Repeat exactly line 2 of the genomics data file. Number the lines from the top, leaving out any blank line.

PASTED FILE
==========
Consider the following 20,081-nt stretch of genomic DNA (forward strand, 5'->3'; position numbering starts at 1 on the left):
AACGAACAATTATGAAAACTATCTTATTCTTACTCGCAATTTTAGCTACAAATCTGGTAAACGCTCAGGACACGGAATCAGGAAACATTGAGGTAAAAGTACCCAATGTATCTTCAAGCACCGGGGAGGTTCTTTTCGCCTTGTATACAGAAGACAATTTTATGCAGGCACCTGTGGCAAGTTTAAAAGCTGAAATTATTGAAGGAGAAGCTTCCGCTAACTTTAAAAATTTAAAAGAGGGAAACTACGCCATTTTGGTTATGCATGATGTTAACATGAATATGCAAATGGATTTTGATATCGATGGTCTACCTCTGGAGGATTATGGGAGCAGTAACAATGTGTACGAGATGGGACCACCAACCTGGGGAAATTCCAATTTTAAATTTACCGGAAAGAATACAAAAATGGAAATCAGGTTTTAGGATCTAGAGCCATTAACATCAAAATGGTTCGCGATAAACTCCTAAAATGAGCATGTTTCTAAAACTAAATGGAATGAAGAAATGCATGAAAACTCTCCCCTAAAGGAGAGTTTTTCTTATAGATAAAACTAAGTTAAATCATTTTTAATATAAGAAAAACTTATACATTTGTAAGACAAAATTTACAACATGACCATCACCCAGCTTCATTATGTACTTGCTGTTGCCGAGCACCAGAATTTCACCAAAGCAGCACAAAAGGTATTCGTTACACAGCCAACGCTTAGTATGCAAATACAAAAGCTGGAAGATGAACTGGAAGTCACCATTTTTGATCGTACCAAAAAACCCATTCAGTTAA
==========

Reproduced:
AACGAACAATTATGAAAACTATCTTATTCTTACTCGCAATTTTAGCTACAAATCTGGTAAACGCTCAGGACACGGAATCAGGAAACATTGAGGTAAAAGTACCCAATGTATCTTCAAGCACCGGGGAGGTTCTTTTCGCCTTGTATACAGAAGACAATTTTATGCAGGCACCTGTGGCAAGTTTAAAAGCTGAAATTATTGAAGGAGAAGCTTCCGCTAACTTTAAAAATTTAAAAGAGGGAAACTACGCCATTTTGGTTATGCATGATGTTAACATGAATATGCAAATGGATTTTGATATCGATGGTCTACCTCTGGAGGATTATGGGAGCAGTAACAATGTGTACGAGATGGGACCACCAACCTGGGGAAATTCCAATTTTAAATTTACCGGAAAGAATACAAAAATGGAAATCAGGTTTTAGGATCTAGAGCCATTAACATCAAAATGGTTCGCGATAAACTCCTAAAATGAGCATGTTTCTAAAACTAAATGGAATGAAGAAATGCATGAAAACTCTCCCCTAAAGGAGAGTTTTTCTTATAGATAAAACTAAGTTAAATCATTTTTAATATAAGAAAAACTTATACATTTGTAAGACAAAATTTACAACATGACCATCACCCAGCTTCATTATGTACTTGCTGTTGCCGAGCACCAGAATTTCACCAAAGCAGCACAAAAGGTATTCGTTACACAGCCAACGCTTAGTATGCAAATACAAAAGCTGGAAGATGAACTGGAAGTCACCATTTTTGATCGTACCAAAAAACCCATTCAGTTAA